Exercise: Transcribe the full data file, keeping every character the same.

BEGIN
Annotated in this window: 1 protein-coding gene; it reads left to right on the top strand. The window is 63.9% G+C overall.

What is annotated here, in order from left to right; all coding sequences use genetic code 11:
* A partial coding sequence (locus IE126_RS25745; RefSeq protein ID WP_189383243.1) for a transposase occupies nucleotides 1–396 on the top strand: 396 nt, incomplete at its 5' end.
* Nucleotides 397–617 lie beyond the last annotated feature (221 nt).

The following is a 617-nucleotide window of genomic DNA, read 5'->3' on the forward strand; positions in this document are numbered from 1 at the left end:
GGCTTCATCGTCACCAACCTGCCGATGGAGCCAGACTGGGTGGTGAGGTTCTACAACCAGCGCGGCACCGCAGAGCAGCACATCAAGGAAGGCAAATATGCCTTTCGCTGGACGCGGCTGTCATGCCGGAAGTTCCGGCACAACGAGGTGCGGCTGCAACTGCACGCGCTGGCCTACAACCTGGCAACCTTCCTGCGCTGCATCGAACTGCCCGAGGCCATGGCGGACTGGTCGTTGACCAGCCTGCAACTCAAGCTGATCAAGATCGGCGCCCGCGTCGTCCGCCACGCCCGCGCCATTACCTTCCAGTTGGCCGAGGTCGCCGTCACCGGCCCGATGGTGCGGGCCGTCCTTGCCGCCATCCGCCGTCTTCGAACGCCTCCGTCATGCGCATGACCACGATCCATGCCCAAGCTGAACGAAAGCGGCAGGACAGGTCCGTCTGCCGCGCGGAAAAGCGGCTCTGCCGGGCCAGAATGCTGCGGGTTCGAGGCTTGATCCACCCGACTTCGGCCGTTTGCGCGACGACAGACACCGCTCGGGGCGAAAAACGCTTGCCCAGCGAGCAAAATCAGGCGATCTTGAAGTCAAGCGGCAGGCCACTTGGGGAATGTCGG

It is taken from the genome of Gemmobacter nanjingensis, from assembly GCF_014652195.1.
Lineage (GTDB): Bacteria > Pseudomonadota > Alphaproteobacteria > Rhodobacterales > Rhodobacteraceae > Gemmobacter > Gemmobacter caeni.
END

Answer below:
Annotated in this window: 1 protein-coding gene; it reads left to right on the top strand. The window is 63.9% G+C overall.

What is annotated here, in order from left to right; all coding sequences use genetic code 11:
* A partial coding sequence (locus IE126_RS25745; RefSeq protein ID WP_189383243.1) for a transposase occupies nucleotides 1–396 on the top strand: 396 nt, incomplete at its 5' end.
* Nucleotides 397–617 lie beyond the last annotated feature (221 nt).

The following is a 617-nucleotide window of genomic DNA, read 5'->3' on the forward strand; positions in this document are numbered from 1 at the left end:
GGCTTCATCGTCACCAACCTGCCGATGGAGCCAGACTGGGTGGTGAGGTTCTACAACCAGCGCGGCACCGCAGAGCAGCACATCAAGGAAGGCAAATATGCCTTTCGCTGGACGCGGCTGTCATGCCGGAAGTTCCGGCACAACGAGGTGCGGCTGCAACTGCACGCGCTGGCCTACAACCTGGCAACCTTCCTGCGCTGCATCGAACTGCCCGAGGCCATGGCGGACTGGTCGTTGACCAGCCTGCAACTCAAGCTGATCAAGATCGGCGCCCGCGTCGTCCGCCACGCCCGCGCCATTACCTTCCAGTTGGCCGAGGTCGCCGTCACCGGCCCGATGGTGCGGGCCGTCCTTGCCGCCATCCGCCGTCTTCGAACGCCTCCGTCATGCGCATGACCACGATCCATGCCCAAGCTGAACGAAAGCGGCAGGACAGGTCCGTCTGCCGCGCGGAAAAGCGGCTCTGCCGGGCCAGAATGCTGCGGGTTCGAGGCTTGATCCACCCGACTTCGGCCGTTTGCGCGACGACAGACACCGCTCGGGGCGAAAAACGCTTGCCCAGCGAGCAAAATCAGGCGATCTTGAAGTCAAGCGGCAGGCCACTTGGGGAATGTCGG

It is taken from the genome of Gemmobacter nanjingensis, from assembly GCF_014652195.1.
Lineage (GTDB): Bacteria > Pseudomonadota > Alphaproteobacteria > Rhodobacterales > Rhodobacteraceae > Gemmobacter > Gemmobacter caeni.